Even before the pandemic, I started recording and sharing a short video each week for our congregation to introduce Sunday’s Scripture and sermon, ask a few discussion questions, and share worship news and events. I record almost all of them in our church’s sanctuary. However, during a sermon series entitled: “The people in your neighborhood,” I was inspired to try some new locations. The first week I did not go very far — recording the video from the church nursery to highlight the children in our neighborhood. The next week I was a bit bolder, recording two segments for the video in my office and then driving around the neighborhood to take pictures of other churches.
I suspect you can imagine the pictures that I took. I went looking for the churches in our neighborhood and I took pictures of buildings. That might have been your first inclination as well, but now that I have raised the question, perhaps you are beginning to see a problem.
The Reformation claimed that what people had known and experienced as “the church” for generations was fatally flawed and worth reforming. The critique had very little to do with architecture. Instead, our Presbyterian ancestors like John Calvin and John Knox suggested one could recognize a “true church” by three marks or characteristics:
The Word is purely preached and heard.
The sacraments are rightly administered.
Christians are living a disciplined life as disciples of a crucified and yet risen Lord.
These marks have nothing to do with the buildings and everything to do with people experiencing and bearing witness to Christ’s death and resurrection.
So, if I really wanted to take pictures of the churches in our neighborhood, I did not need to go looking for buildings — I needed to find people being the church, proclaiming and practicing resurrection. I needed to go and find people who are participating in the in-breaking of God’s resurrection power amid a world focused on death, division, and decay. I needed to go and find people living with hope for they know the end of the story is that Christ is coming and coming soon. I needed to go and find communities of faith committed to a new way of life together.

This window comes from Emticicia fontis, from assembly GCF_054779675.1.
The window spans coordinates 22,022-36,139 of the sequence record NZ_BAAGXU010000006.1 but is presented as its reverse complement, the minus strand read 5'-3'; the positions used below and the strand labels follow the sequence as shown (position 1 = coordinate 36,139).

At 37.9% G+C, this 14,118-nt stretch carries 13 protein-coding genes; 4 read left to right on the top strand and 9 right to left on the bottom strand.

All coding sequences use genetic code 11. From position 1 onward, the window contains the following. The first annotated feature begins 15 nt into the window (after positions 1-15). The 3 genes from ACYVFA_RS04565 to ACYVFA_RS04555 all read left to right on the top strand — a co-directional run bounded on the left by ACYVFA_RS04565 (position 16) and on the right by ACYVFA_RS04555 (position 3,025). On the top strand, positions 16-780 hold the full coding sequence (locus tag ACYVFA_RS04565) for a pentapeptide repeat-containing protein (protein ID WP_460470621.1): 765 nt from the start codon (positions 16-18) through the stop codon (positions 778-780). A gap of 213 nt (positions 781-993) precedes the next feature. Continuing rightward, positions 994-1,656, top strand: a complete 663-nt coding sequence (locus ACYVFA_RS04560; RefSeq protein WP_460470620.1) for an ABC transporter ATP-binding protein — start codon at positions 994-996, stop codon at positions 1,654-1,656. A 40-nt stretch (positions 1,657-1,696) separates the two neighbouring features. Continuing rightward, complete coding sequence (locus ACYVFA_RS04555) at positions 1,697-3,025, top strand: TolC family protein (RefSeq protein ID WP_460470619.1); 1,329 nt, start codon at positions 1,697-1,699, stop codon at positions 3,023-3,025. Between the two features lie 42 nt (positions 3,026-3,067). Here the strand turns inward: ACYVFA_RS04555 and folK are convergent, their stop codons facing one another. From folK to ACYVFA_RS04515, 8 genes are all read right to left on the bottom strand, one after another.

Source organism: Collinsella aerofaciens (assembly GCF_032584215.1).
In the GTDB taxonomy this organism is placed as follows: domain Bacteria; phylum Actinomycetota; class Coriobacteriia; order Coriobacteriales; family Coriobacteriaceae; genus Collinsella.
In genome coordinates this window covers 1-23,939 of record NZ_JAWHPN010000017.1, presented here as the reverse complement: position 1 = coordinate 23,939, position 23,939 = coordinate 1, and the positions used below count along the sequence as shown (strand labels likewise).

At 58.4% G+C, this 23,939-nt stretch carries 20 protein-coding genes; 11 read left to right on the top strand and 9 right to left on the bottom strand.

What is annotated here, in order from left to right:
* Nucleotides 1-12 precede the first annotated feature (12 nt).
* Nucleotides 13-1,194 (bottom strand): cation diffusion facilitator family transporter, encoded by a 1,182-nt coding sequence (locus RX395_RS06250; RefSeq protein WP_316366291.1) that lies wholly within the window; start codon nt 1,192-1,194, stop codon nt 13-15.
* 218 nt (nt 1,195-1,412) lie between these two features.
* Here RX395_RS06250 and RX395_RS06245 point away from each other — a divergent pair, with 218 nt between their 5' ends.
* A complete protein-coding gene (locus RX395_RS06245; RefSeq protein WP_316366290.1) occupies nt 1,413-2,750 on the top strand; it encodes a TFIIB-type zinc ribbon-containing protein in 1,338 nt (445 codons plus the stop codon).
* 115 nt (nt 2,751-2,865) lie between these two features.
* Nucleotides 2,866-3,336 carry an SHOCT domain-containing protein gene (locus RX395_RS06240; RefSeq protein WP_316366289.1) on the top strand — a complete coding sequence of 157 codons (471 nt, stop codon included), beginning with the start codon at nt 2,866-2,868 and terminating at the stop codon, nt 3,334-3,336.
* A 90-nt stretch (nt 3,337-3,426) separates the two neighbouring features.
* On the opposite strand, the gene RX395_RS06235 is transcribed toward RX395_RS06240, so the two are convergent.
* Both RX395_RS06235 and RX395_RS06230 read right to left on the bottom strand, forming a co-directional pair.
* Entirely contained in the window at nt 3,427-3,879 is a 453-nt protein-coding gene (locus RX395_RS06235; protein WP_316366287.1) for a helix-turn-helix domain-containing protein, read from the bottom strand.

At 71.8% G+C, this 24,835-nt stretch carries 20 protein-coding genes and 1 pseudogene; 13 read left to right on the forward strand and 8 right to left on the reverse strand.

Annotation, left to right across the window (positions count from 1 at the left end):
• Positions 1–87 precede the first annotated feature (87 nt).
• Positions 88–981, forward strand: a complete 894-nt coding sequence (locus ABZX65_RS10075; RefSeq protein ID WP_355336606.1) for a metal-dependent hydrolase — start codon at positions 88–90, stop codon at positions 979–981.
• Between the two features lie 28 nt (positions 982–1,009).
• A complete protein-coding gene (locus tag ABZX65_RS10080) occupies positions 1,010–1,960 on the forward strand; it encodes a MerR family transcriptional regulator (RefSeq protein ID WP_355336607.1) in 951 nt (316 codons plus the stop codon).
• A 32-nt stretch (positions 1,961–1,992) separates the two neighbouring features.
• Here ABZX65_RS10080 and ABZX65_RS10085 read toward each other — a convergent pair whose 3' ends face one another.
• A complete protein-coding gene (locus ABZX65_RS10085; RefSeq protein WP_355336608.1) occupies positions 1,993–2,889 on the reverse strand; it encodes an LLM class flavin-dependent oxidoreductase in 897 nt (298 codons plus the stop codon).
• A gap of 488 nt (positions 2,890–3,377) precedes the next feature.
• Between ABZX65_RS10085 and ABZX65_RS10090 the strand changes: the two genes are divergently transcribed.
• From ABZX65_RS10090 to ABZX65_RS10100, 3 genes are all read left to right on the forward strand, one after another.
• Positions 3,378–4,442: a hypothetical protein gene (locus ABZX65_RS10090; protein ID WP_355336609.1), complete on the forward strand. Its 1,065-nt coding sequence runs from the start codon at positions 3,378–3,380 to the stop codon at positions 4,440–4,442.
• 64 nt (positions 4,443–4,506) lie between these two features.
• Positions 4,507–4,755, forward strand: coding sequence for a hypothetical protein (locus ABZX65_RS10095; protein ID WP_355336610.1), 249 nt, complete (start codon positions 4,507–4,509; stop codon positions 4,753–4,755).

We are the church. We are witnesses to the resurrection. Where we see others doing that, whether they are Presbyterian, Methodist, Episcopalian, Lutheran, Baptist, Catholic, Pentecostal, or none of the above, we recognize “the church.” We are not in this alone. As we seek to join the mission of God, the first steps outside the walls of our buildings might be to become better partners and colleagues with the churches in our neighborhood.
I encourage you to be on the lookout for the church in your neighborhood this week. Where do you see new life springing up? Where do you see neighbors working together in surprising ways? Where do you see truth claimed and falsehood abandoned? Where do you see love and mercy? Where do you see hope? Where do you see buildings being used in transformative ways? For the church in my neighborhood and yours is alive and well if we have eyes to see it. Are we willing to join in and do our part?